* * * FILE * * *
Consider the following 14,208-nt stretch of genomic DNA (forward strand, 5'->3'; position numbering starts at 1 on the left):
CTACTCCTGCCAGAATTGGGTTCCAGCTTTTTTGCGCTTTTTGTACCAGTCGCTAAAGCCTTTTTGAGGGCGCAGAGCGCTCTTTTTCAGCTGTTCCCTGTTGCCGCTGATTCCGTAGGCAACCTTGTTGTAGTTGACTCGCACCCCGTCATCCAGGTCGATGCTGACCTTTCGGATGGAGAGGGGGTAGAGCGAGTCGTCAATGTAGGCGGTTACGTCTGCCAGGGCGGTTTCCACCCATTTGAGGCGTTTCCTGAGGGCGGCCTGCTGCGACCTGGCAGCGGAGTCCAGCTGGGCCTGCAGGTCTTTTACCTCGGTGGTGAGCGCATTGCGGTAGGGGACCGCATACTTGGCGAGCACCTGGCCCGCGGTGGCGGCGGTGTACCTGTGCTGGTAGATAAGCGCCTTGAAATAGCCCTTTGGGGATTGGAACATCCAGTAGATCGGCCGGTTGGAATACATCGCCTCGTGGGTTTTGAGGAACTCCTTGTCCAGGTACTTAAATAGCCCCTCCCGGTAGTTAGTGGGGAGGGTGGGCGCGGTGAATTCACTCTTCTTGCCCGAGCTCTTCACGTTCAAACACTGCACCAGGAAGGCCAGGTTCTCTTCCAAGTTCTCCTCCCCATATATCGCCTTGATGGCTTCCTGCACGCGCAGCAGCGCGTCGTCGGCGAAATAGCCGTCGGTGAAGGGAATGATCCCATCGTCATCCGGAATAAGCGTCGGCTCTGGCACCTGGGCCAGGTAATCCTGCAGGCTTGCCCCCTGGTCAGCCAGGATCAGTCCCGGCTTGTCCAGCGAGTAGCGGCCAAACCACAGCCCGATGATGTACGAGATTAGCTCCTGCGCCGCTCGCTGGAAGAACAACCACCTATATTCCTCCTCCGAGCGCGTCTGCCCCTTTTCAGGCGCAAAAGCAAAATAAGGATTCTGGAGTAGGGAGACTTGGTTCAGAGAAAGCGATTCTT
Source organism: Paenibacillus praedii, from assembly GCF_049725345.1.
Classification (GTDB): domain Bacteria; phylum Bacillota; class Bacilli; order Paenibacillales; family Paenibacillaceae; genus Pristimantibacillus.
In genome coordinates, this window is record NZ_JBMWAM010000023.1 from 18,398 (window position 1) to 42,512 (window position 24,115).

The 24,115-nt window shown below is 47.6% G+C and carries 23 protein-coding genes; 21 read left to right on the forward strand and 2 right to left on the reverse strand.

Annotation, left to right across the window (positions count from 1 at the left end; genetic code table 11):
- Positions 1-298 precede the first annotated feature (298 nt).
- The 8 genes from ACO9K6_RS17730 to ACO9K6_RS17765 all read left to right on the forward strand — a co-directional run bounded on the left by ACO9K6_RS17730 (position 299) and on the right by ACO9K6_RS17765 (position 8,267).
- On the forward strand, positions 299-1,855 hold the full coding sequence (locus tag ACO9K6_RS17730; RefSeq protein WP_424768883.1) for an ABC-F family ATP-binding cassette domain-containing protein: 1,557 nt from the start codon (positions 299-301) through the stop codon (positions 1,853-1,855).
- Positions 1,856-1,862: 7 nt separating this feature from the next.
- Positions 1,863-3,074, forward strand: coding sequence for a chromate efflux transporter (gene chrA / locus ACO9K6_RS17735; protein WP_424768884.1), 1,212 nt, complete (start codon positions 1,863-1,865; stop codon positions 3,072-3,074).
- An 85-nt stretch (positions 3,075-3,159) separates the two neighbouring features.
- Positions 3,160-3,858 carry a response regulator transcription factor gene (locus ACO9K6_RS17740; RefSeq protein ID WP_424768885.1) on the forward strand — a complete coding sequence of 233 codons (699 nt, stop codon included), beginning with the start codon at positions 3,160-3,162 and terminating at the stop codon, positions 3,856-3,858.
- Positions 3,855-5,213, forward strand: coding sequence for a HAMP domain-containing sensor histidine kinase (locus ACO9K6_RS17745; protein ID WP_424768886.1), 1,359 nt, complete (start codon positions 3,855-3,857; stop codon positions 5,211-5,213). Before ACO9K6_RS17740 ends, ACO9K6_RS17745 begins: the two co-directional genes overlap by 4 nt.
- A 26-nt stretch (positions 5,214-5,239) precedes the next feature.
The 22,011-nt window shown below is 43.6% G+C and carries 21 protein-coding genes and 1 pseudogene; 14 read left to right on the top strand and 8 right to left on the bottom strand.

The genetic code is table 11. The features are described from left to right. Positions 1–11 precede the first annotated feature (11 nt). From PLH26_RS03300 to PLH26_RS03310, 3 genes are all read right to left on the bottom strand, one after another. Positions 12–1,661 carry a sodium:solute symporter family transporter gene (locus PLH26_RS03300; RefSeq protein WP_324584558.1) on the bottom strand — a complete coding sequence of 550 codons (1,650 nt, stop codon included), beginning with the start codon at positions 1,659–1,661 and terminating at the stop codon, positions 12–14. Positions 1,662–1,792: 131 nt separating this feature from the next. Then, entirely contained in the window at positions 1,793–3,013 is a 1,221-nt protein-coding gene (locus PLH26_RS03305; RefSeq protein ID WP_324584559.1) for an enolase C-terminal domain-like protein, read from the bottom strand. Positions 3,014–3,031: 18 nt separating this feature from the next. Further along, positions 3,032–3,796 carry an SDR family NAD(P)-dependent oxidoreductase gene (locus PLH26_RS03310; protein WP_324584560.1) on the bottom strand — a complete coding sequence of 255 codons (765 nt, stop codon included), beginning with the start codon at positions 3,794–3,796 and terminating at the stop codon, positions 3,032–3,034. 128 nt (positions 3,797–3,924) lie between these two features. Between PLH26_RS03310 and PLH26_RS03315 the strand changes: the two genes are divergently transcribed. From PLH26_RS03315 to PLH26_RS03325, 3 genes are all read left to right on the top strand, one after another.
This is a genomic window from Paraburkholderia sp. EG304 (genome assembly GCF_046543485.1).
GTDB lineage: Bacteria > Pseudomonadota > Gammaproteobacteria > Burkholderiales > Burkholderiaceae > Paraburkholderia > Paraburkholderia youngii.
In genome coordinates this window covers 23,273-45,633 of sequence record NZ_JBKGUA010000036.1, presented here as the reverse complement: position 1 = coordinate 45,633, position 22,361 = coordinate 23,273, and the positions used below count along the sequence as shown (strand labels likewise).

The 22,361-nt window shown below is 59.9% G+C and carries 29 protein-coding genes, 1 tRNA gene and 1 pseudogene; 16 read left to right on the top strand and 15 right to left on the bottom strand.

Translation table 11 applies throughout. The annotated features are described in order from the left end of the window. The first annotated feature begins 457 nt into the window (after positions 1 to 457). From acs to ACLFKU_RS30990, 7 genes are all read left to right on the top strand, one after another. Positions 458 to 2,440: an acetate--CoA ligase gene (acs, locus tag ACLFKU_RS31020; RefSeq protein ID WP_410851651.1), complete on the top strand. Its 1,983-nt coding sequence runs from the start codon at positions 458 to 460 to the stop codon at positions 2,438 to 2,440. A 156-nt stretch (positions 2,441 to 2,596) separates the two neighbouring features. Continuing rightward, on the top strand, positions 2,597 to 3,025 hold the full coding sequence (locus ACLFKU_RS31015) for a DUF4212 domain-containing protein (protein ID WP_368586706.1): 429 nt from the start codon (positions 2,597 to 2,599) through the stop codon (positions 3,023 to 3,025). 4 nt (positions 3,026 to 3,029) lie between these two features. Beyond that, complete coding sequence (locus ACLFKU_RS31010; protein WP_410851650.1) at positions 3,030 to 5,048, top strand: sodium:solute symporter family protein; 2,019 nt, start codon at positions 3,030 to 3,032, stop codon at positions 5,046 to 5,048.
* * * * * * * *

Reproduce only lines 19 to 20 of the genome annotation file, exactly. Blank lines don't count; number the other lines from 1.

This is a genomic window from Paraburkholderia sp. EG304 (genome assembly GCF_046543485.1).
GTDB lineage: Bacteria > Pseudomonadota > Gammaproteobacteria > Burkholderiales > Burkholderiaceae > Paraburkholderia > Paraburkholderia youngii.